IT Outsourcing Disasters: Lessons learned from real life experiences
Recently we invited various IT consulting and cloud computing specialists to share their expertise on “how to spot a cloud computing charlatan.”
Unfortunately, this concept arose from real-life clients with “horror stories” on their IT outsourcing disasters.
This article is the first in a series of clients who share their IT outsourcing experiences and how to proceed moving forward. Today’s guest is Izzy Goodman of CCS Digital, a PC sales and consulting firm.
I spent the last ten years working for a major television company. They brought in a new VP in the IT Department who outsourced every major project. Employees were not trained in the technology used and were expected to "learn it off the internet." The offshore developers never spoke directly to the users and received their instructions from old, incomplete documentation.
When the first iteration failed, the offshore firms were fired and new firms hired. Ten years later, every project was over budget, behind schedule and didn't work. The VP's solution was to fire half the in-house IT department. Several months later, he was fired.
Outsourcing can be effective if used wisely, but using it to develop major applications without input from the in-house team, training for the in-house team, proper analysis and design will result in a disaster.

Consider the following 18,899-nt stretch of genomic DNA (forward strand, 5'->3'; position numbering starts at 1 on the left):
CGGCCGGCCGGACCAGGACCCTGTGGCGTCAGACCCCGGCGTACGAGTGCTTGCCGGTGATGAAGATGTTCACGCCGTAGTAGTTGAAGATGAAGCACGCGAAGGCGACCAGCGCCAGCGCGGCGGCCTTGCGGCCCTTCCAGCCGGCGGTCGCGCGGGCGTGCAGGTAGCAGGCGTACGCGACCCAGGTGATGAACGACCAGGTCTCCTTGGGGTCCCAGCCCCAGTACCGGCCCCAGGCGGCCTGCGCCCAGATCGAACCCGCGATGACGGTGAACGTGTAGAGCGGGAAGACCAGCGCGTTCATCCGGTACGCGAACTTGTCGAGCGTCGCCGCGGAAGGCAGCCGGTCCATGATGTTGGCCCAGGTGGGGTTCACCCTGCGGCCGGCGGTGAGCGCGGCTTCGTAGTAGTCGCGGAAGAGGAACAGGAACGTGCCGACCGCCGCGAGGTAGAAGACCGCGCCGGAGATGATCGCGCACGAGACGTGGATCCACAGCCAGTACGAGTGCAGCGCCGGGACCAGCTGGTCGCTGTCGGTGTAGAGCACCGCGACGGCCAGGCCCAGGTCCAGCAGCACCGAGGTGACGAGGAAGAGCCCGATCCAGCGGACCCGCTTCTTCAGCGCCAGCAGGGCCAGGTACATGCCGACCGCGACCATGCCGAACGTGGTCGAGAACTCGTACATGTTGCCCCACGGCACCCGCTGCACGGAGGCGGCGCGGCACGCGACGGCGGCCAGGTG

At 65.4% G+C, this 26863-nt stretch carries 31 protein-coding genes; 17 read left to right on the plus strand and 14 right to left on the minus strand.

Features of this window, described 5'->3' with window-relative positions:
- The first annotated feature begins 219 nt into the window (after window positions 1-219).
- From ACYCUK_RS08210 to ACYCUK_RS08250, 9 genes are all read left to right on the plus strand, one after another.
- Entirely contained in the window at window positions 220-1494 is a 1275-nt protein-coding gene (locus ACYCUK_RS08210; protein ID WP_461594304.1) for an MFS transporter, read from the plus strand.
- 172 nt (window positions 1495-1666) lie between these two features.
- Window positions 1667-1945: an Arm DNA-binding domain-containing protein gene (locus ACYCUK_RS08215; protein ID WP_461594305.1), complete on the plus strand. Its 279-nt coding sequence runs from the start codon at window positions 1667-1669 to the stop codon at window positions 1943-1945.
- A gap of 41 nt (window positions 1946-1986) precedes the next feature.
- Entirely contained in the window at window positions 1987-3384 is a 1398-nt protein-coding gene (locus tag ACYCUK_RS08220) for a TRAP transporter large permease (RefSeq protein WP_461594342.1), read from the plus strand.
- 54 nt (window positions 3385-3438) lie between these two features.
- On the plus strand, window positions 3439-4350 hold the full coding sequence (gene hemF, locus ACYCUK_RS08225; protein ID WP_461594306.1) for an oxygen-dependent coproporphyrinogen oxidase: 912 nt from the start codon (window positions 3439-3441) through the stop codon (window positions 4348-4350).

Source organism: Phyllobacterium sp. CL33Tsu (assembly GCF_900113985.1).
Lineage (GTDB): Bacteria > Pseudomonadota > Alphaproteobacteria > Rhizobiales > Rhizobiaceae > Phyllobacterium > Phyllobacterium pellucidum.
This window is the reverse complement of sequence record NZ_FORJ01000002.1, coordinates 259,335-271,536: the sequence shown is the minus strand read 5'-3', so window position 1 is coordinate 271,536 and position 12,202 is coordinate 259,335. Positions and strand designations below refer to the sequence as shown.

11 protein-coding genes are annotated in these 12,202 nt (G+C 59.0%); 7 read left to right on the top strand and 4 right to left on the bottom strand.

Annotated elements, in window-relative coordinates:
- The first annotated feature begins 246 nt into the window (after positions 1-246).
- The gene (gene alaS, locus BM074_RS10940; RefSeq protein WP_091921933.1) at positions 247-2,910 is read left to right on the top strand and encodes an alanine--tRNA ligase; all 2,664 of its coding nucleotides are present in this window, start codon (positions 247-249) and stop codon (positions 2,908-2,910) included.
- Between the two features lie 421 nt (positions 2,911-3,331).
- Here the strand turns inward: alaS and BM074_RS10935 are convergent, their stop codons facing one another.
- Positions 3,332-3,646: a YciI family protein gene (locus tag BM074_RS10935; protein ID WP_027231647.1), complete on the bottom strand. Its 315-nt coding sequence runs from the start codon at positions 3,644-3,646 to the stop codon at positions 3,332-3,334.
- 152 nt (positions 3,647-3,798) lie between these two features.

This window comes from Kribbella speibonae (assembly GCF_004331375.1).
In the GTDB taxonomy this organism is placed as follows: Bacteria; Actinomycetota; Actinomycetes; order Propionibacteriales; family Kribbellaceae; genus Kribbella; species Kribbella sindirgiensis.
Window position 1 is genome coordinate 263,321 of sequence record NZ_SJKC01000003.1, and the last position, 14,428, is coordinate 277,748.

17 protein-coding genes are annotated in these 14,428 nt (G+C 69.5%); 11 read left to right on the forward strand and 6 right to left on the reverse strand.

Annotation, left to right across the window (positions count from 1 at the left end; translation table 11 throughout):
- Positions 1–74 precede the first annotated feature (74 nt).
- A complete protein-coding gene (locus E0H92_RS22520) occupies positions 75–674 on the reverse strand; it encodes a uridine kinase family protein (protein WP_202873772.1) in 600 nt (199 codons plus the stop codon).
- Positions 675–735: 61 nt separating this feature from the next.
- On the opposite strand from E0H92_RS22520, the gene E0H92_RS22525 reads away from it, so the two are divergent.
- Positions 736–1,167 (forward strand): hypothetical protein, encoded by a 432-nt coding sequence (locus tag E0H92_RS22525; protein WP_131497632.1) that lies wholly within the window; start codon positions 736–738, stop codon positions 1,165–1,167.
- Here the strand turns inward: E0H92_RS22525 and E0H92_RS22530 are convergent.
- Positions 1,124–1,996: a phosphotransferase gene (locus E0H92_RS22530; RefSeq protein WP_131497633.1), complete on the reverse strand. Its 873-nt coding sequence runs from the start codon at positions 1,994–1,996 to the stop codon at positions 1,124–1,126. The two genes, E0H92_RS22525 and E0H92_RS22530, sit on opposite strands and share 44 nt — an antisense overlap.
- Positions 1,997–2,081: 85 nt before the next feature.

According to some statistics, 60% of offshore IT projects fail and even of those which succeed, the savings is only about 15%. That's like paying $85,000 for lottery tickets in the hope of winning $100,000. The possible reward doesn't justify the risk.
In the meantime, unemployment is rising, the economy is tanking, and the companies "saving" money by outsourcing are finding that there are fewer Americans who can afford their products.
To prevent disasters, use outsourcing wisely. When developing custom applications, make sure the in-house team is involved every step of the way and understands the technology. They will have to support it. It's fine to outsource specific functions or testing but to hand off an entire application is a disaster. Would you hire a contractor for a major renovation job and then not inspect it or be involved until after it was finished? Unfortunately, that's what my company did.
When I develop a site for a client, I insist they stay involved. I learned the hard way years ago that's it not a good idea to do too much work without their input. Sometimes I even contact the client and tell them work is stopping until they review it and get back to me.
Have you experienced an unsatisfactory IT outsourcing relationship? Share your story below, or get a free guide on choosing the right IT provider for your organization.